The Psychedelic Future of the Mind by Thomas B. Roberts

Psychedelic Future of the Mind

Originally published in 2013 ‘The Psychedelic Future of the Mind: How Entheogens are Enhancing Cognition, Boosting Intelligence, and Raising Values’ is written by Thomas B. Roberts, Ph.D.. The text includes contributing chapters from Roger Walsh, Charles S. Grob, and Alicia L. Danforth. Roberts is professor emeritus at Northern Illinois University, where he has taught the world’s first catalogue-listed psychedelics course since 1981. He has previously authored ‘Psychedelic Horizons’ and edited ‘Spiritual Growth with Entheogens’ and ‘Psychedelic Medicine’.

As the subtitle – How Entheogens are Enhancing Cognition, Boosting Intelligence, and Raising Values – suggests, there are some very weighty and perhaps, to some, challenging ideas being explored by Thomas Roberts in The Psychedelic Future of the Mind. In some regards this is a speculative book, but one in which the author has carefully sieved through the scientific research on psychedelic substances, and various theories, in order to bring the potential personal and social efficacy of the substances to light. As he writes from the outset, “This book looks forward, not backward” and with a slew of historically-based  psychedelic narratives out there, it is refreshing to read a cogent and informed glimpse of a possible future. However, this is not to say that Roberts ignores the past, indeed, he clearly recognizes that past researches help point toward the ways forward.

“Psychedelics have been lurking underground in science since the mid-1960s. Is this the time to bring them back above ground for more careful scrutiny? Judging from professional publications, apparently so. In addition to a swarm of Internet sites devoted to psychedelics, a flock of articles in professional scientific journals and general magazines recommend reconsidering them” (Roberts 8).

In many respects, this is the challenge that Roberts takes up with this book. The two major concepts that he develops and utilizes in his discourse are the mindbody state and multistate theory. The former avoids certain philosophical complications as to whether either the mind or the body take priority in any given understanding, postulating, instead, a unified state that avoids the often ambiguous use of the term consciousness. The mindbody state is the “overall patterns of cognitive and bodily functioning at any one time” (Roberts 124). The latter, multistate theory, is opposed to the “singlestate fallacy,” which “is the erroneous assumption that all worthwhile abilities reside in our normal, awake mindbody state” (Roberts 123). This gives credence to altered states, in this case psychedelic ones, as experiences with intrinsic values, which can fruitfully be explored for medical and personal growth reasons.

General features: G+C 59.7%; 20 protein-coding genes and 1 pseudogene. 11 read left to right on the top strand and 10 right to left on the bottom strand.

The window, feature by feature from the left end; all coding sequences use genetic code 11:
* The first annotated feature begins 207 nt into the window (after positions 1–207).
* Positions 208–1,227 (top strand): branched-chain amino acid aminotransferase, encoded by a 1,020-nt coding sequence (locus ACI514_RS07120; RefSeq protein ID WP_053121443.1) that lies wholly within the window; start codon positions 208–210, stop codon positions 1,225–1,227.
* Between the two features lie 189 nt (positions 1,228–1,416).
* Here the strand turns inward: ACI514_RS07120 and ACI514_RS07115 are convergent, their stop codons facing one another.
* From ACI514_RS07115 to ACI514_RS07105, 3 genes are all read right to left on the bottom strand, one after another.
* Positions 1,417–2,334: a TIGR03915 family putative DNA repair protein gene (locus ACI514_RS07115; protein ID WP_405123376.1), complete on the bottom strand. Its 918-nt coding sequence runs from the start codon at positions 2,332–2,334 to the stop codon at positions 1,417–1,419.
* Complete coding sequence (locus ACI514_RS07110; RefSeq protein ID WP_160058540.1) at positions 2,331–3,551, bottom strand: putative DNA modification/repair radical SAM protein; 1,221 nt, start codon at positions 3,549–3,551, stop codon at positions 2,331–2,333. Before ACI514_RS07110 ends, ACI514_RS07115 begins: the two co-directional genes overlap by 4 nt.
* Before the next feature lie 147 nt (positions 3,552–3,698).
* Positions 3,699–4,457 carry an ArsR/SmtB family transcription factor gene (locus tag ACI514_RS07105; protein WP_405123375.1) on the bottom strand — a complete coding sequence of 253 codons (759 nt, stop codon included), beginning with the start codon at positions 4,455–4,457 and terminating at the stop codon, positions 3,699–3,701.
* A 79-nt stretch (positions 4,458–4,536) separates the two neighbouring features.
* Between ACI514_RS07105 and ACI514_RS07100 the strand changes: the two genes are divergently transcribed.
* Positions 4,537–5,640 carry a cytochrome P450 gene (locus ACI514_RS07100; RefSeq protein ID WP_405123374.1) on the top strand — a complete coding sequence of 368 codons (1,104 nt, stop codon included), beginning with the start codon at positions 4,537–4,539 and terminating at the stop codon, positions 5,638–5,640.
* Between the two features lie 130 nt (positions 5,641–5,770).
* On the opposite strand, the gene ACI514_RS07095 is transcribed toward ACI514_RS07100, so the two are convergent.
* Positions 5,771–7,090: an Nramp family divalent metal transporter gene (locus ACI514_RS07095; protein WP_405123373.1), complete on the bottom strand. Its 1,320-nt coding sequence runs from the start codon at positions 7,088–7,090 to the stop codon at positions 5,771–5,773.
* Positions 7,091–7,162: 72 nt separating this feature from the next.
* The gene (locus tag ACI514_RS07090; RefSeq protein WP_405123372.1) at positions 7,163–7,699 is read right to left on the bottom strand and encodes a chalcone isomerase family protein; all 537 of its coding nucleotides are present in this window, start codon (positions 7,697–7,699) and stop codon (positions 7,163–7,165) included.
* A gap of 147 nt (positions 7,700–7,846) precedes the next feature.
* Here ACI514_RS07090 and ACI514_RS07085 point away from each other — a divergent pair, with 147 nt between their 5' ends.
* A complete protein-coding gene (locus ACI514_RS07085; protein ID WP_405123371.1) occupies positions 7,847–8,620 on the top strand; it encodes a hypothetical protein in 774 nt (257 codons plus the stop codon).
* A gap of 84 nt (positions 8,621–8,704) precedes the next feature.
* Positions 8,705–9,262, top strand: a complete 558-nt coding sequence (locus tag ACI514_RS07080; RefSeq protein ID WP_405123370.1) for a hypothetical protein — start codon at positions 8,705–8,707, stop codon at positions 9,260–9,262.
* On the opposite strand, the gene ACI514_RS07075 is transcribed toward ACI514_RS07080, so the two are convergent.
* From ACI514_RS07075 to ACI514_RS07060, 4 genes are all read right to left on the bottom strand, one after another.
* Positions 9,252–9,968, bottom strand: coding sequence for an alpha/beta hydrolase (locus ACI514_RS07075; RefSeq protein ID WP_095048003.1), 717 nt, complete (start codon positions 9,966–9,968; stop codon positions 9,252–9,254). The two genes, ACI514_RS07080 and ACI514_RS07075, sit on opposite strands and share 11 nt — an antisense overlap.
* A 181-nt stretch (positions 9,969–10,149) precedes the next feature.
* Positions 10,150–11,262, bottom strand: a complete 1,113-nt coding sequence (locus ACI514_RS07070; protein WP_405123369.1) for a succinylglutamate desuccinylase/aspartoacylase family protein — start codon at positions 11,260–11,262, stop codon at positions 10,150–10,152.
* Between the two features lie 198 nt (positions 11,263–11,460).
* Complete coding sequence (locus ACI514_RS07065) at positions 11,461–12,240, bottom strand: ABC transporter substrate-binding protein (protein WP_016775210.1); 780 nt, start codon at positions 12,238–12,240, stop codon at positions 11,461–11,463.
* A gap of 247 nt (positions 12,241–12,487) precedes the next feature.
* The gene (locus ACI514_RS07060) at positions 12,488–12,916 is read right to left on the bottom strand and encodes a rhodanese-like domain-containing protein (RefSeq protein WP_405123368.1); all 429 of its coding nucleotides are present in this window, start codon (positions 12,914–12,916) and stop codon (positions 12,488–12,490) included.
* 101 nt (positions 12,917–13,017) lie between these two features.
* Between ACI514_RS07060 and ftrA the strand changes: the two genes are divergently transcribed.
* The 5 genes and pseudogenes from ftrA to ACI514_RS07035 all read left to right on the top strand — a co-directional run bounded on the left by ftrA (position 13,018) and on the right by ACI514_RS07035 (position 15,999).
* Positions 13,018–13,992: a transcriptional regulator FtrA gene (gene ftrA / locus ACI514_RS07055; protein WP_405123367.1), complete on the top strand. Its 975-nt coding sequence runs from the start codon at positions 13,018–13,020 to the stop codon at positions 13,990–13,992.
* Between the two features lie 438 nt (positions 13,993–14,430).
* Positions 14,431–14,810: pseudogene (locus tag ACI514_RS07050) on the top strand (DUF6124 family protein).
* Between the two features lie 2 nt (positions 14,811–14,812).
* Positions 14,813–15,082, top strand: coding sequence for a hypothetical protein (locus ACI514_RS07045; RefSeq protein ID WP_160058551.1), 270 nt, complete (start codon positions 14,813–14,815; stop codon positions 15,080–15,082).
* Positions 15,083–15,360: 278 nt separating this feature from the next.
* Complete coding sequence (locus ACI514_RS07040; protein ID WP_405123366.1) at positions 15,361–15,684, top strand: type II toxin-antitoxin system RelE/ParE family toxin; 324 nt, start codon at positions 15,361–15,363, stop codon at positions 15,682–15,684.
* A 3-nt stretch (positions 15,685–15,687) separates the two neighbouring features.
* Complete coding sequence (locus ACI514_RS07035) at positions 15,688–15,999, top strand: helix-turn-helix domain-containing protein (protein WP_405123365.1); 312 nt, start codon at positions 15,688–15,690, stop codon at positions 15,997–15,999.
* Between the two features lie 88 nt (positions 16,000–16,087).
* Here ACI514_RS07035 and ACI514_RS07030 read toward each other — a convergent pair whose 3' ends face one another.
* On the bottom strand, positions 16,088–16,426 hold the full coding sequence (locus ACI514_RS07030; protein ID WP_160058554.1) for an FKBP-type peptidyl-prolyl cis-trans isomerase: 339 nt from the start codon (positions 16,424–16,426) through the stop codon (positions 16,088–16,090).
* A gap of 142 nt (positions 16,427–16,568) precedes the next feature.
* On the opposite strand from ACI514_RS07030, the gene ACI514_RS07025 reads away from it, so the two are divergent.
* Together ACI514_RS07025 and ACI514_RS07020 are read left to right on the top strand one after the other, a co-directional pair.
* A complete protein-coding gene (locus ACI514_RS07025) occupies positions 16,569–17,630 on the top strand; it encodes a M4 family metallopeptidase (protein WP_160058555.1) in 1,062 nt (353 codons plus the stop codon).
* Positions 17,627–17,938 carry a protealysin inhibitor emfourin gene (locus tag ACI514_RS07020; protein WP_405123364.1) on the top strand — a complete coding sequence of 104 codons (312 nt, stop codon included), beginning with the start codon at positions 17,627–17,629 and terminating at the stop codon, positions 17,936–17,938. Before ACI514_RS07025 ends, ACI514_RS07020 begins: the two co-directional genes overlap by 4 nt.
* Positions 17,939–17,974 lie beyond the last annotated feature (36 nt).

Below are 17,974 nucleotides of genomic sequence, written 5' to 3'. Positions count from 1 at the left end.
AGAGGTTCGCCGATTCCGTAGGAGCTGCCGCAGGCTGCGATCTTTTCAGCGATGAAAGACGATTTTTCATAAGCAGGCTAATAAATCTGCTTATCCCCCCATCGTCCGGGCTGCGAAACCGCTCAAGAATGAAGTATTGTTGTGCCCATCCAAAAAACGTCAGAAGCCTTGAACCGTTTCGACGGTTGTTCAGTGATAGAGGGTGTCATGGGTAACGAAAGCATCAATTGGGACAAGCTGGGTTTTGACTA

The Psychedelic Future of the Mind is divided into three main subsections. Part 1, The Experience that Alters All Others, examines the potential for psychedelic substances to induce mystical experiences and, moreover, how these kinds of experience can affect other mindbody states (personally and socially). This part also includes the guest authors Roger N. Walsh, Charles S. Grob and Alicia L. Danforth who look at religious experiences and the use of psychedelic psychotherapy near the end of life respectively. Roberts examines whether psychedelics have the ability to raise certain values in individuals, and consequentially society, and in the chapter The New Religious Era he speculates on whether they are foreshadowing a new approach to religion, one based on experience, not the Word:

“The word-based Reformation that took place five hundred years ago produced an earthquake swarm of schisms whose aftershocks continue today. As entheogens give us another step toward spiritual democracy, will the spread of direct, personal spiritual experience cause similar schisms in our future?” (Roberts 79)